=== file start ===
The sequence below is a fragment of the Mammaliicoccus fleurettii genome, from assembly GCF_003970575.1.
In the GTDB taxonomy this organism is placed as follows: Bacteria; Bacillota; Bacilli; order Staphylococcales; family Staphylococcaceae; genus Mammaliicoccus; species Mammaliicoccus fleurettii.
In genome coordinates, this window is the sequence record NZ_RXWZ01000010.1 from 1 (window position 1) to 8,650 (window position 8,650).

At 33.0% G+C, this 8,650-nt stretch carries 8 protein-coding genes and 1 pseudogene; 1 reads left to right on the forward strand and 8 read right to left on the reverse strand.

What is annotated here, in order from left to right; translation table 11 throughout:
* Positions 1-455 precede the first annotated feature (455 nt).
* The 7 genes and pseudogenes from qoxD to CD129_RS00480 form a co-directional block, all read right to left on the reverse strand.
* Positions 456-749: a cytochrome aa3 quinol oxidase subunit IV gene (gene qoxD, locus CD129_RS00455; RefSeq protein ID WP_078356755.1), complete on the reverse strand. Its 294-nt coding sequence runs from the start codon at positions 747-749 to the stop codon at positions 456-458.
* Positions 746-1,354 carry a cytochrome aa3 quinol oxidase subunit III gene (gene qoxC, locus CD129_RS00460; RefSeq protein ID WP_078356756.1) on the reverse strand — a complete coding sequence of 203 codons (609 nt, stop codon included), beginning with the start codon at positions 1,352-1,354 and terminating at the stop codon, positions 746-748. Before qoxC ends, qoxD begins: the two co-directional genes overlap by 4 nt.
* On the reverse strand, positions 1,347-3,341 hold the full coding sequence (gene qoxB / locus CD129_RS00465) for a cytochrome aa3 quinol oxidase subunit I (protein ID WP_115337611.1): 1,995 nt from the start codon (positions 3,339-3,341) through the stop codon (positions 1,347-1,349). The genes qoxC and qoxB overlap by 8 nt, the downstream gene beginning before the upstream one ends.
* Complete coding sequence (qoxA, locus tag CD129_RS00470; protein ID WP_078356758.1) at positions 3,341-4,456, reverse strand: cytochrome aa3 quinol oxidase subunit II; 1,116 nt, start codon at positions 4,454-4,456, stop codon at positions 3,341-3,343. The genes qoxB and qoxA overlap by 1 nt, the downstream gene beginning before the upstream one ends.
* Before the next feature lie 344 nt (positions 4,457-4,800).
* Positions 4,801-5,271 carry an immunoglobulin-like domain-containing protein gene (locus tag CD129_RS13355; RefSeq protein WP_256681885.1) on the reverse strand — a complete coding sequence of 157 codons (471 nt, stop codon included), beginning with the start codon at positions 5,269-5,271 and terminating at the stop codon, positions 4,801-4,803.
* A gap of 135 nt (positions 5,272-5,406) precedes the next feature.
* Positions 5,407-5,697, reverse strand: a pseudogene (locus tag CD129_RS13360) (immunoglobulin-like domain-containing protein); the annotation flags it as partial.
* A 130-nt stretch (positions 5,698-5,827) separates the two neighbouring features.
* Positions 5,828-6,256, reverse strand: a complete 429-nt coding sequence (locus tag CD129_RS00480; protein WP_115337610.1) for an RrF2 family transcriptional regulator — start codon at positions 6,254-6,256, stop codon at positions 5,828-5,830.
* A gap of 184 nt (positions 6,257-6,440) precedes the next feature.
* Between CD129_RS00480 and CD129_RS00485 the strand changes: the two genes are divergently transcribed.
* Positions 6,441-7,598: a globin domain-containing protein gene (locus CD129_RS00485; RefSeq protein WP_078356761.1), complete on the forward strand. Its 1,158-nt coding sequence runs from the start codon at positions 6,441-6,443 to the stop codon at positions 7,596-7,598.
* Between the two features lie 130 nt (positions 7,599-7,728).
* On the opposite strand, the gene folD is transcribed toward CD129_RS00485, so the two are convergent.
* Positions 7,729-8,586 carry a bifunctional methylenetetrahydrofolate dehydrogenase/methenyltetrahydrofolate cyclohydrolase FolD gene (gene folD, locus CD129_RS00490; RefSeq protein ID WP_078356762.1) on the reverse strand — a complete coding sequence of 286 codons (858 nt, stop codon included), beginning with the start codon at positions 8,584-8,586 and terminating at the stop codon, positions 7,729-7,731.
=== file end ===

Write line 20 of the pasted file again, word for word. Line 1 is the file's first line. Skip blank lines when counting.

* Positions 6,441-7,598: a globin domain-containing protein gene (locus CD129_RS00485; RefSeq protein WP_078356761.1), complete on the forward strand. Its 1,158-nt coding sequence runs from the start codon at positions 6,441-6,443 to the stop codon at positions 7,596-7,598.